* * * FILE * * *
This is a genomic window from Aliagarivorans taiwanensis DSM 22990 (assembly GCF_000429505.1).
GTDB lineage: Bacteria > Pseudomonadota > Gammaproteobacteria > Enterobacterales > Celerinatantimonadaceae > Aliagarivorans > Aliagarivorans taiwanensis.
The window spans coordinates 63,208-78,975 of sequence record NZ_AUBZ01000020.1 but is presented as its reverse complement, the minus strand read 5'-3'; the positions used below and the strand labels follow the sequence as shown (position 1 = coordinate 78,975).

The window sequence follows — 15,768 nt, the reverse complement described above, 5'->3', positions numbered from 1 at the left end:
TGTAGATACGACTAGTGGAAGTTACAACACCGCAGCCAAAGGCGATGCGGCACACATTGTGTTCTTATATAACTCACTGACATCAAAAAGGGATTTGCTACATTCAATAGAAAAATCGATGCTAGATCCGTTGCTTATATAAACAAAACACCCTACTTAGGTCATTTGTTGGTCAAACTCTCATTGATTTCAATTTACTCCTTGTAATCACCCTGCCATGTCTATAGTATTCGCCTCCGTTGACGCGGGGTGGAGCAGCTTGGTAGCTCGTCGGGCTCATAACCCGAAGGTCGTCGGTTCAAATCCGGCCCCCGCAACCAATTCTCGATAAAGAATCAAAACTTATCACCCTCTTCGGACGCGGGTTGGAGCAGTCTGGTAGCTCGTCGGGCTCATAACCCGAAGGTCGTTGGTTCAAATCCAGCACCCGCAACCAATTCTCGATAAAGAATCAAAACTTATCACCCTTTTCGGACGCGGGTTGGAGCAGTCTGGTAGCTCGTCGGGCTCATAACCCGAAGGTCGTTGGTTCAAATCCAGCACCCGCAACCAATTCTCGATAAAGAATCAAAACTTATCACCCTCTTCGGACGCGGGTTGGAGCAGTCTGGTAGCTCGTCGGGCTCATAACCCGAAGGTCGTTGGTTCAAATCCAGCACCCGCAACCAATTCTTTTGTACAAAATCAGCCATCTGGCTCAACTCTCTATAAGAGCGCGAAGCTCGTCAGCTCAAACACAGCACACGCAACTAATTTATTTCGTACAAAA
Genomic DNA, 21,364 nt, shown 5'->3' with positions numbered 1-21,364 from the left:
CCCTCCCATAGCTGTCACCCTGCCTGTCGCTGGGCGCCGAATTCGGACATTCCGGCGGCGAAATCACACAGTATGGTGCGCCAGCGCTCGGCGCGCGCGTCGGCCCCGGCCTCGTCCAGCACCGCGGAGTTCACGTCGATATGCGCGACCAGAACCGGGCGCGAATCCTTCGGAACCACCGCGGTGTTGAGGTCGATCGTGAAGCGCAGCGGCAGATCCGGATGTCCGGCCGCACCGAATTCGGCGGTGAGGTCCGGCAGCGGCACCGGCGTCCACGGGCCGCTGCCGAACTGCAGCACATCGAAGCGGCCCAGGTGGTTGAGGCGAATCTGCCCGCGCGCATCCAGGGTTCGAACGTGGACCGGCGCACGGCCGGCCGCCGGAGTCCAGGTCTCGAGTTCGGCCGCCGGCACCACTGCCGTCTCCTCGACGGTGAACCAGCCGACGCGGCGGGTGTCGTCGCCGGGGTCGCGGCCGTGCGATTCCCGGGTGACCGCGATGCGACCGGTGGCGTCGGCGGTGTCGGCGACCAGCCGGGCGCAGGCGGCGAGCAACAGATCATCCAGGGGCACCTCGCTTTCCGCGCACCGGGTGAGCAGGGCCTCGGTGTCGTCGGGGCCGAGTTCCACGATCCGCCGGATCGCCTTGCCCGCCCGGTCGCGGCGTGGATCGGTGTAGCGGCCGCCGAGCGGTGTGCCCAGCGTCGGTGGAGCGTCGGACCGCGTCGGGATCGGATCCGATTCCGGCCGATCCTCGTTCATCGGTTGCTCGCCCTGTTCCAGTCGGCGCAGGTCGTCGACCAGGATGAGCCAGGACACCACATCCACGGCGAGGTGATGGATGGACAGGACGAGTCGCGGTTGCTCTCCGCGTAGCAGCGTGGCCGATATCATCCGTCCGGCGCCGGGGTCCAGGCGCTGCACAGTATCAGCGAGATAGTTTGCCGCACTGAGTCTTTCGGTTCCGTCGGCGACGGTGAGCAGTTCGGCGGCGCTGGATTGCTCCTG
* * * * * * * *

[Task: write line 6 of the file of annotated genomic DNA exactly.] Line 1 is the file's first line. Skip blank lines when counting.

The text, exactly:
Genomic DNA, 21,364 nt, shown 5'->3' with positions numbered 1-21,364 from the left: